From those early days on, I always wanted Superman to be a Yankee. (That will never change.) All of the Supermen should always wear pinstripes.

I knew that Thurman Munson was also a star. I kept hearing about the importance of the #3 hitter and that a .300 bating average was important. As were 100 runs batted in. I learned that Thurman did those things with regularity. He did them as much as Joe DiMaggio did. (That’s probably I learned who Joe D. even was.) Munson was DiMaggio as much as DiMaggio was Munson.

I didn’t know about dWAR, Range Factor, FIP, WHIP, or any of that (no one did, of course, they weren’t invented yet), but I did know that the Yankees played great defense. Graig Nettles (who would become my favorite) caught everything. (And, like Superman, he, too, could fly.) Mickey Rivers was the fastest man on the planet. Willie Randolph, Chris Chambliss, Bucky Dent, and Roy White were also great defensively. I never saw them make an error. I learned that great teams catch the ball. These Yankees did just that.

I also learned, and brought with me, the idea that winners play hard, that they are scrappy, that they take the extra base… I learned that winners go for it. Always. Those Yankees, the ones that formed my earliest perceptions and understandings of the game, were a rough and tumble bunch. They never hung their heads low. They battled. There were in every game. They were never down or ever out. The slid hard. They played hard. They all had dirty uniforms.

Was there anyone tougher than Thurman Munson? Would you want to get into an argument with Lou Piniella? I never grew up to be tough like those guys, but boy I admired their guts. I did learn to play hard. Real hard. And I still do. I give every game everything I have.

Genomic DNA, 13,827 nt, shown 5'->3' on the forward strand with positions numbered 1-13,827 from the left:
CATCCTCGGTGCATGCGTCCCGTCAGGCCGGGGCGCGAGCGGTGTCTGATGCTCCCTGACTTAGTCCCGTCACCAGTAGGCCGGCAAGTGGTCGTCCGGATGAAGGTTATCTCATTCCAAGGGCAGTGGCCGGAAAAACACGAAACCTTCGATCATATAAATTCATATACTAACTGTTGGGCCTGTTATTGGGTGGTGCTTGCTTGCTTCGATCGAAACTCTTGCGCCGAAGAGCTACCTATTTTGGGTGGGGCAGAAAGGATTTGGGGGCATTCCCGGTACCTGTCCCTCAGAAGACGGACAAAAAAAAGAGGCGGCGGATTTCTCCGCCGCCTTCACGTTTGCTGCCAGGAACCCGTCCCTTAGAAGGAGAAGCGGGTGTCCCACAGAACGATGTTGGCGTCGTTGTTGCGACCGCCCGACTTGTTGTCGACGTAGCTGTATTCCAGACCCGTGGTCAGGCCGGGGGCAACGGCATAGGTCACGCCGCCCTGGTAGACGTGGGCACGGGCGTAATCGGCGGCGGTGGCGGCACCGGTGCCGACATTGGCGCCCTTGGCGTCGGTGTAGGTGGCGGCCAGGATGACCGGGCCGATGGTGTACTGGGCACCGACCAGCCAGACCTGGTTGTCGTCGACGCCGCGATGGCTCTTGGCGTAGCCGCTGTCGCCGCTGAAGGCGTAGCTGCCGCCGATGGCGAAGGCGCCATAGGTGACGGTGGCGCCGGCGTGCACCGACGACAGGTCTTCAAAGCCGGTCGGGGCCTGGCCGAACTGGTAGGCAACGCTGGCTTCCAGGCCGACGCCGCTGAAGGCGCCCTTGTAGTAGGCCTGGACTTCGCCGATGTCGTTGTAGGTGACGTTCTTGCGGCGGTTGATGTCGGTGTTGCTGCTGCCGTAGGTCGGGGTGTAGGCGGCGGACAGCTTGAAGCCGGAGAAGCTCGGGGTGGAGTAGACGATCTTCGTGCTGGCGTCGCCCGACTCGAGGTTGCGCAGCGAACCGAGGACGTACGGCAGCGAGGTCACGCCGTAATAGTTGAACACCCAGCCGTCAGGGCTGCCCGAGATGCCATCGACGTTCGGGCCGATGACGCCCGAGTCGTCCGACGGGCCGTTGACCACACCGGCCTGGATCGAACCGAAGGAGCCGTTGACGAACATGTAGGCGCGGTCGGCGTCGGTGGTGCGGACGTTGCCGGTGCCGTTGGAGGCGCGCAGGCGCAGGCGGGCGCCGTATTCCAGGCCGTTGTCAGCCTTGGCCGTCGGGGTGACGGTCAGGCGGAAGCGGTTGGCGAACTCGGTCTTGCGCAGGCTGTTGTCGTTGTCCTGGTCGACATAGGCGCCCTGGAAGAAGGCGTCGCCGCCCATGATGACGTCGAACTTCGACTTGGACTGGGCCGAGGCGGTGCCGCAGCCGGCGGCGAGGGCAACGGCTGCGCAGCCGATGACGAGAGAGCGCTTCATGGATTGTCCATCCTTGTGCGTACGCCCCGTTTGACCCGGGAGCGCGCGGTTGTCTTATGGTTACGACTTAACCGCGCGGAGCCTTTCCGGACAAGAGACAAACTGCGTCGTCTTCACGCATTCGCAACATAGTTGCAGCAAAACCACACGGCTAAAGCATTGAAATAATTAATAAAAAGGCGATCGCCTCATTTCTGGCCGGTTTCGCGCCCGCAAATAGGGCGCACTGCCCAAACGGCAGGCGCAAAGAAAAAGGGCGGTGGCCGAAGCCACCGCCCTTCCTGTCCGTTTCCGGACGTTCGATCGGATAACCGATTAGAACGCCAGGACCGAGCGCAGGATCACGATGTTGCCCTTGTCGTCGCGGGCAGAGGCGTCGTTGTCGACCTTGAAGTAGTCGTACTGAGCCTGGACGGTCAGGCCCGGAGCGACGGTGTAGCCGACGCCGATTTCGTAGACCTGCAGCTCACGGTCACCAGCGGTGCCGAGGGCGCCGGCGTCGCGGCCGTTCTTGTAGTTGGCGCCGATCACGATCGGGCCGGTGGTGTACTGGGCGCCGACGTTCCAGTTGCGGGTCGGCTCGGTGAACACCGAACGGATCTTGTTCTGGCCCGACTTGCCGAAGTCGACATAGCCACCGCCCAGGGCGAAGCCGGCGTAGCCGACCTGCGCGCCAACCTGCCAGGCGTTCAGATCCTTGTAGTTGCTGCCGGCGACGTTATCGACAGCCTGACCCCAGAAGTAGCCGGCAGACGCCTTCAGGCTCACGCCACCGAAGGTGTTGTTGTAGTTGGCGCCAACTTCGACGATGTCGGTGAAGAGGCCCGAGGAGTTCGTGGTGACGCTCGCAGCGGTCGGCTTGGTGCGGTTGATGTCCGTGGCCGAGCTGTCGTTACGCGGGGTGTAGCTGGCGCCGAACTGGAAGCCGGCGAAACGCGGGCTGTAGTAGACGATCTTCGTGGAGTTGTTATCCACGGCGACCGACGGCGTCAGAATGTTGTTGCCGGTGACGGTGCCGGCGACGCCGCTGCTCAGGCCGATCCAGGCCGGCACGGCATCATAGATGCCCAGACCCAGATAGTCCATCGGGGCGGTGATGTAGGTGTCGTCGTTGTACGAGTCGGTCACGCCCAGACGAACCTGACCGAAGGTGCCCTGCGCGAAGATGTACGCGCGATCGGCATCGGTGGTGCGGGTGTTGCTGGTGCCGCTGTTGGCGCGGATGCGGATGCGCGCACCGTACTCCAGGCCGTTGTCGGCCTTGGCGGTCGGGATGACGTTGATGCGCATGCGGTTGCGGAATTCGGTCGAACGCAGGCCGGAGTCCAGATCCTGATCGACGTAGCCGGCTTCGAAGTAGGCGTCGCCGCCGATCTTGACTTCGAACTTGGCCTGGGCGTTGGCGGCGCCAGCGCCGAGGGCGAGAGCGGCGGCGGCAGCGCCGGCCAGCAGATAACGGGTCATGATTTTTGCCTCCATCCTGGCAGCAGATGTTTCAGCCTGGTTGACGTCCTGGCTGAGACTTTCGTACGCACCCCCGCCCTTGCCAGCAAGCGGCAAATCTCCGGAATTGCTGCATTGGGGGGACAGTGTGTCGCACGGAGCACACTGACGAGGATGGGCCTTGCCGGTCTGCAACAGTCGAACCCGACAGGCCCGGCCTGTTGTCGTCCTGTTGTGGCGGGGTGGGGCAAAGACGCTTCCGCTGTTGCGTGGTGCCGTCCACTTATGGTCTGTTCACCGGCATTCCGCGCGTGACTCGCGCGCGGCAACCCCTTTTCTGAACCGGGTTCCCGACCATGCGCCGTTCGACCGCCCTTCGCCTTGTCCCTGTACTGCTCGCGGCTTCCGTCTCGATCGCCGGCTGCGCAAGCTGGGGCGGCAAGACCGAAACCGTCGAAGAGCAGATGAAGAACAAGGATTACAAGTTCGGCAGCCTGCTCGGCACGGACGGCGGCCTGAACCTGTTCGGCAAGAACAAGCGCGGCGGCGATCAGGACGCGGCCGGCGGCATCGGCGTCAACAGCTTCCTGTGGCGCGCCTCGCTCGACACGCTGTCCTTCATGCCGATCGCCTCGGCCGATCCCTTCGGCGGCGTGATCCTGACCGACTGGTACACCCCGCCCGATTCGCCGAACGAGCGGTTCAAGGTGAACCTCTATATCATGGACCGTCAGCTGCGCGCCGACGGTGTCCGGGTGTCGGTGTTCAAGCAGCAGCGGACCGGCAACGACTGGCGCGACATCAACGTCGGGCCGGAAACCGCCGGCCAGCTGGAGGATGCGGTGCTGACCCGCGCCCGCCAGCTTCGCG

I learned, in all of that, that players, through hard work, determination, and focus, could do better than their talent level and, conversely, that some talented people didn’t work hard enough, and didn’t win. I wanted to always be a winner. I learned that it took a lot to win – hard work. A ton of hard work. I bring that to every task set before me. No one will outwork me. No way.

I don’t recall a lot about the pitchers on that team except that Catfish Hunter was revered. I recall the announcers always feeling sorry for “ol’ Cat.” He didn’t have what he once did. But he was still great.

I don’t recall anything about Don Gullett. My love for Ron Guidry would come the next year. My appreciation for Ed Figueroa too.

But there was Dick Tidrow, nicknamed “Dirt.” Yeah, he’d get dirty to win. Teams needed guys like him. He’d pitch in any spot whenever he was needed. Tidrow started, relieved, and pitched in seemingly every game. I admired that.

And then there was Sparky. I had a poster of him on my wall. (I had only two of those old Sports Illustrated posters of Yankees – Sparky Lyle and Thurman Munson.) He too would pitch whenever necessary. He was a “fireman.” He was also the best. I may not have yet known that Cy Young was anything other than the name of an award, but I knew that Sparky deserved that award (and that he’d get it). Even today, as I approach 53-years-old, I sometimes stuff my mouth with bubblegum before I pitch like Lyle did with a wad of tobacco. Having a big chaw – I learned that from Sparky.

These were the 1977 Yankees.

Oh, how I loved them all.

This was a team that defeated more talented teams and more talented players to become the World Champions. These were the players that set records and did the impossible, but it didn’t seem impossible to me.

Oh, how I loved them.

Still do…